Of course compasses are too inaccurate, and in many parts of the
world maps are at such a small scale that this doesnt really work.
The only reliable way is to use sun sights, backed up with a nautical
almanac. I am amazed this doesnt get taught any more, and I wonder
how many surveyors know how to do it. The basic method is set on in
JC Pugh Surveying for Field Scientists, a true vade mecum for anyone
working in obscure parts of the world, and I have used his method
extensively in recording several lost cities in the jungle.......
There are probably a few copies still around secondhand!
On 15 Feb 2008, at 09:12, David Bowler wrote:
> If you know where you are (roughly), and can see a distant object
> (eg a hilltop, a transmitter mast, a tall building):-
> Find where you are on the map.
> Find the distant object on the map.
> On the map, with a protractor, measure the angular heading from
> where you are to the distant object (ie set Grid North as 0
> degrees, and measure round clockwise to the distant object).
> On the ground, set up your theodolite, and point it at the distant
> Adjust the horizontal degree circle on your theodolite until the
> reading agrees with the heading you calculated above.
> Your degree circle is now zeroed to Grid North.
> Use a compass and common sense to check that you have not made a
> gross (eg 180 degree) error. If it is about lunchtime, the Sun
> should be roughly to the south. If you gave a mobile phone or a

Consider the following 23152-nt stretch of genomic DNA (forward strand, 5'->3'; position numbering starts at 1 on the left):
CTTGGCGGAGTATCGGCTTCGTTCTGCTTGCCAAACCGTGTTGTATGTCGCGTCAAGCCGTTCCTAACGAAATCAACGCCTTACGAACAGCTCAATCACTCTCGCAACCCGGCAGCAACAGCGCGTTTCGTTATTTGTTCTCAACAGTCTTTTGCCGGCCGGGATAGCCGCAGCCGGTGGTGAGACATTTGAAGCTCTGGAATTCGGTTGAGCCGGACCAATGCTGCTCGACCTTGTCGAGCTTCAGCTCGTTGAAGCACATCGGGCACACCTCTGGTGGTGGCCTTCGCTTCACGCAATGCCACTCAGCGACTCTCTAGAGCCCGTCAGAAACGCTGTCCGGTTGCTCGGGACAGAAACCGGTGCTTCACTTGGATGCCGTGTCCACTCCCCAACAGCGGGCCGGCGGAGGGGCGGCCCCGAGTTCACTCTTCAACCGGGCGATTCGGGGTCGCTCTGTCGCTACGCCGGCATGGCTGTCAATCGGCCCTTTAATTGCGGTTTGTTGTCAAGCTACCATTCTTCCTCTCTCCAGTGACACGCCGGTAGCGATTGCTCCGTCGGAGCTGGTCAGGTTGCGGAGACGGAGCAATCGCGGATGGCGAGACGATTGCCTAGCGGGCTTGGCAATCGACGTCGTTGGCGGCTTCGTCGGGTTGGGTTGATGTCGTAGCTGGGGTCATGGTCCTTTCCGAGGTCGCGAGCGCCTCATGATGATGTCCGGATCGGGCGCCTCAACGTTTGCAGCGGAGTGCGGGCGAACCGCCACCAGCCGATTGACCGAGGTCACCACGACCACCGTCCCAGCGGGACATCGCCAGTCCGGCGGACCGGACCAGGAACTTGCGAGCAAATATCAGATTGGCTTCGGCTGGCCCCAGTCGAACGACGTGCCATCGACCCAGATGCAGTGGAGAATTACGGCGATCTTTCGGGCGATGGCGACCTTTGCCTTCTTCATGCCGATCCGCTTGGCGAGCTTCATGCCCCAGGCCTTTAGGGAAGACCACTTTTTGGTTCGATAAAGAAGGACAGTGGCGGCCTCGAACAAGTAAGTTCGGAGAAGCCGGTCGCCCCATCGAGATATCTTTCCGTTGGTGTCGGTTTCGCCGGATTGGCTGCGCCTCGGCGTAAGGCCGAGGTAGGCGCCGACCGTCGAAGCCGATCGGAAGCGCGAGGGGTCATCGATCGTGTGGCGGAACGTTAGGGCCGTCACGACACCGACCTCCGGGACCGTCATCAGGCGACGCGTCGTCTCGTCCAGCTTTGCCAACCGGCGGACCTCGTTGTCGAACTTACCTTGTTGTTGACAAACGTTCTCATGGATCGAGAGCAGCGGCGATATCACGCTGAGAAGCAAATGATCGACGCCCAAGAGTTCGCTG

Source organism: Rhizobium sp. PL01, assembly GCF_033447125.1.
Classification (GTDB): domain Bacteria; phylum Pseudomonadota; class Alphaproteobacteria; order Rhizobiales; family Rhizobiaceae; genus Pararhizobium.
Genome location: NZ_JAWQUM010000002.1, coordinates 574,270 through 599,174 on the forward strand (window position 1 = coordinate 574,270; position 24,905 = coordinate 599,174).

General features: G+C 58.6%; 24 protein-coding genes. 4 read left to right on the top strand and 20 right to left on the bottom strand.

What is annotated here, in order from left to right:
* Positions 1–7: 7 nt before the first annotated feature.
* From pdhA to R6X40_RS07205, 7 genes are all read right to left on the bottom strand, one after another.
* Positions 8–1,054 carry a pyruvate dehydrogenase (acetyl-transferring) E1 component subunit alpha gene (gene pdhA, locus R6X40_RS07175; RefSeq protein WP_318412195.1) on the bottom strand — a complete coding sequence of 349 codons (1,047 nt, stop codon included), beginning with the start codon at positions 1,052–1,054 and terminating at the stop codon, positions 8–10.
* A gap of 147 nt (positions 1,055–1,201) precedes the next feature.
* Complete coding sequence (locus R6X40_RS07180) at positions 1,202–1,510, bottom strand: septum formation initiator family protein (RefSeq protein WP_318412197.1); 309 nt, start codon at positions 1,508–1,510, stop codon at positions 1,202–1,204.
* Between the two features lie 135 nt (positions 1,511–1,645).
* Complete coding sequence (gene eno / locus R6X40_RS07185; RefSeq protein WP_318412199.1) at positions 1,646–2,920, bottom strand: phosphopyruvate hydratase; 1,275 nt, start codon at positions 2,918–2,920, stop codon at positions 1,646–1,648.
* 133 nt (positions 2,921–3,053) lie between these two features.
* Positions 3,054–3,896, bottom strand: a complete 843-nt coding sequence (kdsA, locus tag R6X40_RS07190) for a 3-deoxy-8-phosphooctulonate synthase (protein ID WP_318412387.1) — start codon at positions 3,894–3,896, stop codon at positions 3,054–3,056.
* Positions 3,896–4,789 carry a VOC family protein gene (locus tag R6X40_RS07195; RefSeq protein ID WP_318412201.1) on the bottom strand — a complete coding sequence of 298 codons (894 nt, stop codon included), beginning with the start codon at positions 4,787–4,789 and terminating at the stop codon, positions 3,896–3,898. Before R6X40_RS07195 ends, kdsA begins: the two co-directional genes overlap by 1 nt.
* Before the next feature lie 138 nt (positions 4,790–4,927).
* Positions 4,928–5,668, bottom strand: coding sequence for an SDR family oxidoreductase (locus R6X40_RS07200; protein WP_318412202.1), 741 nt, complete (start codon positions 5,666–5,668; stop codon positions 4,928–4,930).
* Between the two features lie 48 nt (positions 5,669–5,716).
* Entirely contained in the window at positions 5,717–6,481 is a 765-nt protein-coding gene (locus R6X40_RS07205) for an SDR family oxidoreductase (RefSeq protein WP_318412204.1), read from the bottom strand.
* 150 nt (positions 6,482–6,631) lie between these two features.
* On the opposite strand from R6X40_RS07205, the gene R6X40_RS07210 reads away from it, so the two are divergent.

> pocket GPS system, put them down in a safe place and stand
> somewhere else before using a magnetic compass; they are both
> strongly magnetic, and will cause wildly inaccurate compass readings.
> For greatest accuracy:-
> You need to know exactly where you are, ie set up your theodolite
> in a place you can find on the map, and
> Choose a very distant object, so long as you can see it, and it is
> actually on your map.
> David Bowler
> ----- Original Message ----- From: "Michael Haseler"
> <[log in to unmask]>
> To: <[log in to unmask]>
> Sent: Thursday, February 14, 2008 8:11 PM
> Subject: [BRITARCH] Aligning a Theodolite
>> Can anyone tell me how you are supposed to accurately align a
>> theodolite with map North? I've tried searching and I've found
>> absolutely nothing apart from a suggesting of using some kind of
>> gyroscopic device "if you can't use astronomical observations"
>> both of which struck me as bit extreme.
>> Can I just use a Silva compass or is that far too inaccurate?
>> And can I do theodolites have ferrous material in them?
>> thanking in advance,
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